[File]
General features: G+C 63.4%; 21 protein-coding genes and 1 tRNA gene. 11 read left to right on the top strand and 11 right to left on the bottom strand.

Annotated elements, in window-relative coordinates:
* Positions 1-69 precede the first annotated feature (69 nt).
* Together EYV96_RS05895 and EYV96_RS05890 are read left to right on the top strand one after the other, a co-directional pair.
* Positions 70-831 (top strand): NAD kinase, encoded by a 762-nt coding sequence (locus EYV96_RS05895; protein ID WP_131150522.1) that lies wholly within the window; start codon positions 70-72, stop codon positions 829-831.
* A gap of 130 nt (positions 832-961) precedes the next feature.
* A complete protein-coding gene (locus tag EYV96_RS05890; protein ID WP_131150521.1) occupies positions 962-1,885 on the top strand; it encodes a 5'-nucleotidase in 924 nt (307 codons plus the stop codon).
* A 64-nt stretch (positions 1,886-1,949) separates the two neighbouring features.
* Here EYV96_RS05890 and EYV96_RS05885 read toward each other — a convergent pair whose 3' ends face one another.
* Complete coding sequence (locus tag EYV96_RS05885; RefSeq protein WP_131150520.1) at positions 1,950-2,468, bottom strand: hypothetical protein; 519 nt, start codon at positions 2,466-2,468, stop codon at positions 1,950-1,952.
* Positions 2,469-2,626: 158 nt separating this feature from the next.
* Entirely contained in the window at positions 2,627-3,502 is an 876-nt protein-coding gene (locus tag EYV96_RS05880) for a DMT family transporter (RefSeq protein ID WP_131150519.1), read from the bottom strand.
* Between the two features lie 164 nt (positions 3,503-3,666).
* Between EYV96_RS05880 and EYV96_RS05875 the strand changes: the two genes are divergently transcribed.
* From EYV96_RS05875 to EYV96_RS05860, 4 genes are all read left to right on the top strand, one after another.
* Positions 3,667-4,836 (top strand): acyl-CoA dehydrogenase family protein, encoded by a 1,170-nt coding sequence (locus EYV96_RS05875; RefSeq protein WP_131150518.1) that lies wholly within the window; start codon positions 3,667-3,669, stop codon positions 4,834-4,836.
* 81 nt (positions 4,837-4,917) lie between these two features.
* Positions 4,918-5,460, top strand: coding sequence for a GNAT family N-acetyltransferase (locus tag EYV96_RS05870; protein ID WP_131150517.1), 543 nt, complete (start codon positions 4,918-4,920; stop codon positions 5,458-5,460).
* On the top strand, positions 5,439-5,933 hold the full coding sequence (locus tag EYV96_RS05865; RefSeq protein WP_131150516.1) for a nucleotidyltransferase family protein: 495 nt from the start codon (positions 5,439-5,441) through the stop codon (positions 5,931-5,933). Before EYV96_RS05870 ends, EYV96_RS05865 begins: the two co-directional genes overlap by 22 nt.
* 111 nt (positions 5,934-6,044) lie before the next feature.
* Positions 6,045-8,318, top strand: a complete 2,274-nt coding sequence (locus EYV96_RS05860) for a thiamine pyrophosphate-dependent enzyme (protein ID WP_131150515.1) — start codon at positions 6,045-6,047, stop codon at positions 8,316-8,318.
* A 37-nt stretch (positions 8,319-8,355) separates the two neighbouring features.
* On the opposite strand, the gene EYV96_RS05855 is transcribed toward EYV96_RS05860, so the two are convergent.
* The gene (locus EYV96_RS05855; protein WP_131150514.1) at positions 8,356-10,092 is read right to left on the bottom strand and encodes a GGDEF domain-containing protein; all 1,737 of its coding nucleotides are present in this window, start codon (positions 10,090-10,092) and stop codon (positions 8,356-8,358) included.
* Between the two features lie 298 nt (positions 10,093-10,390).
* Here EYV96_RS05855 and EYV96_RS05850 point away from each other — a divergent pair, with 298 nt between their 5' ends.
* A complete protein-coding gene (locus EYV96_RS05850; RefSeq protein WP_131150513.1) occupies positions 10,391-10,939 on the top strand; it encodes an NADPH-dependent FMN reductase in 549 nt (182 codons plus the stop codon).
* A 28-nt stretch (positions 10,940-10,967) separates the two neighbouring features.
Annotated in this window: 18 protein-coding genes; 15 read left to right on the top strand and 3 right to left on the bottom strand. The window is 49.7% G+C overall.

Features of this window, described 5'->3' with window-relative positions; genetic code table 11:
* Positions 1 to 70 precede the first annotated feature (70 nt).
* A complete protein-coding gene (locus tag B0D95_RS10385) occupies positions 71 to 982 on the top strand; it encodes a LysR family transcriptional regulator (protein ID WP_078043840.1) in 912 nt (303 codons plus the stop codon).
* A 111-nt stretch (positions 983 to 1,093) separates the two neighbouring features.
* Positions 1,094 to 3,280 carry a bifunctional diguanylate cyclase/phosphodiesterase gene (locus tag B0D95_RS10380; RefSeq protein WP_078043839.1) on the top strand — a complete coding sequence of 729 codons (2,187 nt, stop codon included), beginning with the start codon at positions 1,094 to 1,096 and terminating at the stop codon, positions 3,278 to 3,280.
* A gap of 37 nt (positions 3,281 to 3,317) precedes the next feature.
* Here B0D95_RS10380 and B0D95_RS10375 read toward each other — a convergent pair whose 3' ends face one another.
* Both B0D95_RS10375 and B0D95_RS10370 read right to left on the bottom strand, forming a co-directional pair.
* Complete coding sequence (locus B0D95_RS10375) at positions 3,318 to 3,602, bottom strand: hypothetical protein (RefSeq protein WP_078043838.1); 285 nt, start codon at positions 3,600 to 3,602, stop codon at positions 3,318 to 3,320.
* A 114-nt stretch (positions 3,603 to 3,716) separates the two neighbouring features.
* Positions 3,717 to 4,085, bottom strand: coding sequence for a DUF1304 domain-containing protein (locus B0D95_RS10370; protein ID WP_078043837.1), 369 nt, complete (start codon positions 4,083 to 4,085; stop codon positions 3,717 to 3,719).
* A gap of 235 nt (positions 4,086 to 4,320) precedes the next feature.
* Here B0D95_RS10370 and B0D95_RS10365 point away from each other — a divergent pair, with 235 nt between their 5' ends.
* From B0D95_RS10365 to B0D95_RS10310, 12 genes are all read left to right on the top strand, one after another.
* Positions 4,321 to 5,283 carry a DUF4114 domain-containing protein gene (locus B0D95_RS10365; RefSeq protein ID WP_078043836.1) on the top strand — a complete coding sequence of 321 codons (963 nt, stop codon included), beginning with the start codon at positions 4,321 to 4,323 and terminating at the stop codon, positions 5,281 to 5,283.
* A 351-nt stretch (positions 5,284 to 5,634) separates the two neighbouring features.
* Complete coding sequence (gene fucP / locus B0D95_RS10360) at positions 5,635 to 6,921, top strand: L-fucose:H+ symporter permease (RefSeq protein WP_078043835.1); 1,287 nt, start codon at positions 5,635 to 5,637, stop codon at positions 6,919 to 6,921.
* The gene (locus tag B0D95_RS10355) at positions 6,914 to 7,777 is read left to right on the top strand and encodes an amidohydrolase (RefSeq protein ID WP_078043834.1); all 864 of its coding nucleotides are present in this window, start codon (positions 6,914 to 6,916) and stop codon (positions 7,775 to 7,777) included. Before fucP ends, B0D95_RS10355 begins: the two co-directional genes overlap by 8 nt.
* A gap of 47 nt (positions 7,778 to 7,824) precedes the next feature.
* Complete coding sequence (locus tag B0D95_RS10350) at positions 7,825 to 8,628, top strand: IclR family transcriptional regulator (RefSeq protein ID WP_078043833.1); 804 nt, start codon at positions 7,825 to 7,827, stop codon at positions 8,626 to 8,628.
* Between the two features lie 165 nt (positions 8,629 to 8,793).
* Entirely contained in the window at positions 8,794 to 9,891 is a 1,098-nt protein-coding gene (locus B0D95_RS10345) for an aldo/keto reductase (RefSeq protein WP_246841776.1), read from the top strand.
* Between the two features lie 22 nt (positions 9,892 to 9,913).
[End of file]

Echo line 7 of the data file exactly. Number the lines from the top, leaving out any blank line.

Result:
* A complete protein-coding gene (locus tag EYV96_RS05890; protein ID WP_131150521.1) occupies positions 962-1,885 on the top strand; it encodes a 5'-nucleotidase in 924 nt (307 codons plus the stop codon).